This nonsense again?

Listen up dude, the only person in this thread that is talking about free transactions is you.  The problem is that these blocks include no transactions at all.

What is under discussion now is what to do in the next decade or two, while the coin generation subsidy is still large enough that it makes sense to mine blocks without transactions.  In the long run, the market will set the fees.  You don't need to keep repeating that because we all know it.  The whole system is designed around it.  But what happens in the short run can prevent the long run from happening.

P.S.  My proposal is neither complex nor dangerous.

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March 15, 2012, 04:25:09 AM
 #128

Honestly miners only include transactions in blocks to be nice.  

Time and resources better spent increasing adoption, improving wallet security, and promoting Bitcoin.

Great, all miners let's not include any transactions and just mine for new blocks as long as the reward is higher than for transactions.

So you really think that will 'increase adoption' and 'promote Bitcoin'?

That would make mining for blocks a rather useless exercise, because until the new block reward dropped substantially in a few years from now hardly anyone but miners will use the system. Yes that's just the other extreme view, I hope reality stays somewhere in between, to actually enable sufficient adoption (meaning using this currency for transactions and pay stuff with it not just hoard and speculate with coins).

Just see kjj posted a resonable reply to D&T meanwhile.


Sooooo 'nice' to let other kids play in your sandbox too.

You have some other solution for when the subsidy no longer exists? Or are you just trying to milk it until you think you have squeezed everything out of the economy that you can?

0.01 BTC tx fee is not unreasonable.

What, me?

I'm not milking anything, just trying to use it.
Miners still get rewarded duly right now, anybody who complains about transactions being in their way for their "get rich quickly" (not quoting myself, read it on these boards) plan is trying to milk it.

When the time comes that new coin rewards are not sufficient anymore to sustain the system I'll happily do my share (I'm already granting higher fees than the default).

Just saw that kjj posted a reasonable reply to D&T. +1.

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Gerald Davis


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March 15, 2012, 04:26:45 AM
 #129

"free" = "almost free".  0.001 BTC extra per block is essentially free.  In aggregate transaction fees are worthless.  Economic theory would suggest when something is worthless people don't care about aquiring it.  It isn't an "exploit" that someone doesn't go out of their way to complete worthless work.  Do you pick up pennies on the street?  Should you be forced to do so?  What if they weren't pennies and instead were penny dust where it multiple just to be worth a single penny?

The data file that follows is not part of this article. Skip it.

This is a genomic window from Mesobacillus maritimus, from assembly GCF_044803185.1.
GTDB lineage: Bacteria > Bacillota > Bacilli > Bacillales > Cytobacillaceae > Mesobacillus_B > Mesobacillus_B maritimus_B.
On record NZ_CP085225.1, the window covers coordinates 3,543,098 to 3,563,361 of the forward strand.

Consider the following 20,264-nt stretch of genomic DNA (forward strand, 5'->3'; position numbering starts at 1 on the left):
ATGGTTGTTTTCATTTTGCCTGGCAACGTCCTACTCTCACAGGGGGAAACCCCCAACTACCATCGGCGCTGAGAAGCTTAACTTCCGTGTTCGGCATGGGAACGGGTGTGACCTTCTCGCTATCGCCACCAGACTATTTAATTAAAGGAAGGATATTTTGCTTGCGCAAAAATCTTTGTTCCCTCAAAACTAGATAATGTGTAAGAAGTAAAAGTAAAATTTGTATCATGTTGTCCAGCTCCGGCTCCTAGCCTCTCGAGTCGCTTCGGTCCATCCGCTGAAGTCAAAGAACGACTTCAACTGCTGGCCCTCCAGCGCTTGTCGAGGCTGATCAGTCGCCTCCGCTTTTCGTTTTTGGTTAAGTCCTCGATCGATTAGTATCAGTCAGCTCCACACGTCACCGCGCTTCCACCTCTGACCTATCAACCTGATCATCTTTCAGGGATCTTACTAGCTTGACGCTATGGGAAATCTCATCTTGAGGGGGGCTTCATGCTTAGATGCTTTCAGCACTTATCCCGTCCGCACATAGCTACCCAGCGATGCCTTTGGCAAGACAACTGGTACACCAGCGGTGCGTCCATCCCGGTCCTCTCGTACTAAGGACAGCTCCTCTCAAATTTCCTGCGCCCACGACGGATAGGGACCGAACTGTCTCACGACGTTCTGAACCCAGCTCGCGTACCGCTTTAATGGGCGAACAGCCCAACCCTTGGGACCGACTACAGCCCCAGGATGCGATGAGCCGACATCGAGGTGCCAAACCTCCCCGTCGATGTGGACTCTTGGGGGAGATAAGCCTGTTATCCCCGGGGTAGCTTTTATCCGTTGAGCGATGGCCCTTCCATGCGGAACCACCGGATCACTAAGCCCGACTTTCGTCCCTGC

0.001 BTC per block in fees is ~= worthless.  It isn't worthwhile to mine transactions, hence someone not doing it isn't an exploit.  Honestly miners only include transactions with low/no fees to "support" Bitcoin not out of any direct economic value.  If in aggregate transaction fees were higher then there would be more economic incentive to include them.

You did finally convince me though so congrats.  I will be modifying the p2pool code to exclude all transactions without a fee of at least 0.01.  I won't be including worthless transactions either so I will be exploiting too.  I will make the changes available by open source so anyone else can do the same.  Hopefully other "exploiters" will join me.  If enough people do it fees per block will rise and there will be a correlation between pay and performance. 





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March 15, 2012, 04:42:27 AM
 #130

Honestly miners only include fees to "support" Bitcoin not out of any economic value.  

Now that does _not_ make sense at all.

Of course they support it for an economic value.

Without getting people to adopt the bitcoin currency the economic value of the miners BTC would be worth squat. If you told users hey you all have to process your transactions for yourselves while we [the miners] rake in the dough for producing coins I don't see a widespread case for BTC.

Of course there's an economic motive behind processing transactions for "almost free" right now. View it as a promotional offer to get people hooked on BTC and allow miners and hoarders to benefit from their coin mining, because a currency needs an economy. I have no doubt that transaction fees need to increase over the coming years but if all miners exclude transactions now (if one's doing it, then why no all?) you'll be sitting in your sandbox alone pretty soon without kids to play with. So play nice.

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March 15, 2012, 04:54:27 AM
 #131

"free" = "almost free".  0.001 BTC extra per block is essentially free.  In aggregate transaction fees are worthless.  Economic theory would suggest when something is worthless people don't care about aquiring it.  It isn't an "exploit" that someone doesn't go out of their way to complete worthless work.  Do you pick up pennies on the street?  Should you be forced to do so?  What if they weren't pennies and instead were penny dust where it multiple just to be worth a single penny?